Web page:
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How To Prevent Weight Gain After Stopping The Keto Diet

There are a number of different diets out there recommended by a sea of nutritionists, dieticians and health influencers – keto being one of the most popular in recent times. This diet can offer quick results, but many people don’t consider what happens when it comes to stopping keto.

Whether you’ve been on the keto diet for a while and are ready to come off it, or are weighing up your long-term options – and asking the right questions about this diet – here’s what you need to know to prevent weight gain after stopping keto.

An overview of the keto diet

Before we explore how you can avoid weight gain after stopping keto, let’s review what this diet entails.

What is the keto diet?

Keto is actually short for the ketogenic diet – a type of diet that prioritizes fats over carbs. In short, it’s a high fat, low carb diet that’s been a popular way to lose weight in the health and fitness space for some time now.

There are different variations of the keto diet, but in general it involves making carbohydrates around 5% of your diet – with the rest being fats and protein. The split between fats and protein is where the variation occurs.

This means that people on the keto diet avoid foods such as:

  • grains

  • rice

  • sugars

  • legumes

  • potatoes.

Avocados, fish and nuts are just a few of the foods you might associate with this diet thanks to their low-carb, high-fat content.

How does keto burn fat?

Drastically reducing your carbohydrate intake and replacing them with fats causes the body to enter the metabolic state of ketosis – where the body uses fat in order to generate energy rather than carbohydrates. But the main way this diet works for people to lose weight is calorie deficit. Eliminating a food group will in general reduce calories significantly and cause people to enter a significant caloric deficit.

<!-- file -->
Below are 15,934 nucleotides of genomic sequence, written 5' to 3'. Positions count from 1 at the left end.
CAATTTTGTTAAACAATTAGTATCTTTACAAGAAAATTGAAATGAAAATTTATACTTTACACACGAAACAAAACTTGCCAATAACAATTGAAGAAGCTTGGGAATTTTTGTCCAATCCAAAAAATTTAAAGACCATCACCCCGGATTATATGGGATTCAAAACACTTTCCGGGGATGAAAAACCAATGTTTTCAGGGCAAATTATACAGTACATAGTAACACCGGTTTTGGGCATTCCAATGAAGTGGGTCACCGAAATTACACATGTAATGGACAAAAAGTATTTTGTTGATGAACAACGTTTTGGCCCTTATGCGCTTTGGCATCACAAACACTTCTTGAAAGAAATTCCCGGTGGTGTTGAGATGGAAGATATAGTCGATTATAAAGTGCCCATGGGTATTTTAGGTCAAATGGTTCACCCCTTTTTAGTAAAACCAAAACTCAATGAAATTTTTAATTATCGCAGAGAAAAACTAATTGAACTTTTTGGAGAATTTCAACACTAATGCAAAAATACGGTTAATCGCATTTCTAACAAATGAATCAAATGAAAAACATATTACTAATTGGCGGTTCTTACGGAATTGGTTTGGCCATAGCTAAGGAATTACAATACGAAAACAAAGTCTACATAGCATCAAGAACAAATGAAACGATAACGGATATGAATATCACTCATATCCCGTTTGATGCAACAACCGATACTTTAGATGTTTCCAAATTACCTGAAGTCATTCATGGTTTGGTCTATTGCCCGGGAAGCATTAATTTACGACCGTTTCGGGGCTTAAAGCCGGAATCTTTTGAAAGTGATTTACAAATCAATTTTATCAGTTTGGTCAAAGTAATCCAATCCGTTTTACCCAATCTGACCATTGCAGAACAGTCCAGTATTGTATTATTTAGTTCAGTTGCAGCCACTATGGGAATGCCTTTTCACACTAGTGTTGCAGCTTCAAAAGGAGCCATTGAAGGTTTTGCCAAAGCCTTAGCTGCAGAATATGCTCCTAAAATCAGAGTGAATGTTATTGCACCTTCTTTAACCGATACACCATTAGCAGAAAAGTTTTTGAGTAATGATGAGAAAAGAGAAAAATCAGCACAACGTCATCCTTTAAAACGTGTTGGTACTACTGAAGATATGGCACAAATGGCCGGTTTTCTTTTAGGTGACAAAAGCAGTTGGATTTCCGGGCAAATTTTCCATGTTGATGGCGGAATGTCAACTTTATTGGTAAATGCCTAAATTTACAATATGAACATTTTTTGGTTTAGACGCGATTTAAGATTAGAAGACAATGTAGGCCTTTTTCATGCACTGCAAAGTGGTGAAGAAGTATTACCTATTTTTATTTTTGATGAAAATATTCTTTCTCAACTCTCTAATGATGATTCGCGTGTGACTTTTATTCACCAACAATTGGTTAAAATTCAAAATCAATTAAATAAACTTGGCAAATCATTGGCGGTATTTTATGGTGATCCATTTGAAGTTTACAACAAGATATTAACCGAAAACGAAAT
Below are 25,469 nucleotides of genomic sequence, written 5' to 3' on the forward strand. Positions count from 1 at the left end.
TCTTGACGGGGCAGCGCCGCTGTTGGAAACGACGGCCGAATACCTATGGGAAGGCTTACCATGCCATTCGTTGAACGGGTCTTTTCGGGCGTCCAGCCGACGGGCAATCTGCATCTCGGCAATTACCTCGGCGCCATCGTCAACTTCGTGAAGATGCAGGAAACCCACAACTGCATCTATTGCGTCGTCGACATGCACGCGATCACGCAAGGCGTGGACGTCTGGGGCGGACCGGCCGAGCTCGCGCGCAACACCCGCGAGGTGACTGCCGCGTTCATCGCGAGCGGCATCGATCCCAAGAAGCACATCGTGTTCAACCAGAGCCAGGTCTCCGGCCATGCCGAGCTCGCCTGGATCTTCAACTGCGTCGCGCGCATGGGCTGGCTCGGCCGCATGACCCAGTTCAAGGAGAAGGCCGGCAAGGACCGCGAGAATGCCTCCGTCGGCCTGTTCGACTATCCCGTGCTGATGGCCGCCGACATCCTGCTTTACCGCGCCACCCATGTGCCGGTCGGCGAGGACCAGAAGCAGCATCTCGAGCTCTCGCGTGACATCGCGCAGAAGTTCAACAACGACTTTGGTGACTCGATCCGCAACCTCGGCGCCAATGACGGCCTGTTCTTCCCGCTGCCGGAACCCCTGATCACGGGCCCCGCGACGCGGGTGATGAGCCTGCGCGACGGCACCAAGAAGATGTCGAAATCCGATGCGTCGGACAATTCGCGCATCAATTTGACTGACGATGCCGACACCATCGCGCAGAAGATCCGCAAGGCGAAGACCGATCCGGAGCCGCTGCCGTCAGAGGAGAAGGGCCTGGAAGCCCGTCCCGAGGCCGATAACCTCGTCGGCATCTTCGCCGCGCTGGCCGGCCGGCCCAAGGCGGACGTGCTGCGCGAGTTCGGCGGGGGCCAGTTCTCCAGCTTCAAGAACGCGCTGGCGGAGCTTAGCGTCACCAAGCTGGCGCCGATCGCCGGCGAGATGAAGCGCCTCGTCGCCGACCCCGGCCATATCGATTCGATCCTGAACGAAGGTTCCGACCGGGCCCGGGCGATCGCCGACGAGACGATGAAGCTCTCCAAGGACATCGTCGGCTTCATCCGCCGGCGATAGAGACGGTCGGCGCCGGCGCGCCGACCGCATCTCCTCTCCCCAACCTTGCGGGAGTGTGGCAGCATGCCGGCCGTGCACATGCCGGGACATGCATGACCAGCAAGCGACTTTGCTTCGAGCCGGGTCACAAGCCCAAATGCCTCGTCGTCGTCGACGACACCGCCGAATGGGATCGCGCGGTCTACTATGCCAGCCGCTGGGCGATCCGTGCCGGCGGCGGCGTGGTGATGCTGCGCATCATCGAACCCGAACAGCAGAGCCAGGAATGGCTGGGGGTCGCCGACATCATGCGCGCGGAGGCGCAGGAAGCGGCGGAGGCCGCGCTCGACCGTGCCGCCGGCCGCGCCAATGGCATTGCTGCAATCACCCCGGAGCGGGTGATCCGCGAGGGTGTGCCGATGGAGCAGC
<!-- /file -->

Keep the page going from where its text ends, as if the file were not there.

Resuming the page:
Is keto healthy?

It’s thought that the keto diet can help with more than just weight loss. Those with health conditions ranging from diabetes to cancer may find that eating keto can help to alleviate the symptoms of their conditions.

And while it can be a healthy choice for some who are medically advised to adopt this diet, it isn’t always the case – especially in the long-term.

Like any other diet that drastically reduces the intake of a major food group, it’s difficult to recommend the keto diet on the basis of health – especially when you consider that scientific opinion is split on whether the keto diet is healthy or not.

At the Macros Clinic, we believe that each food group plays a vital role in keeping our bodies fuelled with the right nutrients and vitamins, so should be included in any healthy diet.

Side effects of keto

Following a keto diet can also cause a number of side effects – bad breath, digestive problems, and the ‘keto flu’ to name a few. But by far, the most worrying consequence of keto is the potential of developing nutrient deficiencies.

Cutting out carbohydrates from your diet can result in your body lacking in important nutrients like iron, fiber, calcium, and vitamins A, C and D. So if you do choose to still go on this diet, it’s vital that you try to get all the necessary nutrients you would be getting from carbs in other forms.

What happens when you stop keto?

When you stop the keto diet, a number of things will happen to your body. The biggest change occurs in regards to the way your body creates energy – your metabolism. Keto works by triggering ketosis in the body, where fats are used to create energy rather than carbohydrates. But stopping keto means that your metabolism shifts too, returning to burning carbohydrates as the body’s main source of fuel. Here’s what else you might experience when you first stop the keto diet.

Your diet returns to ‘normal’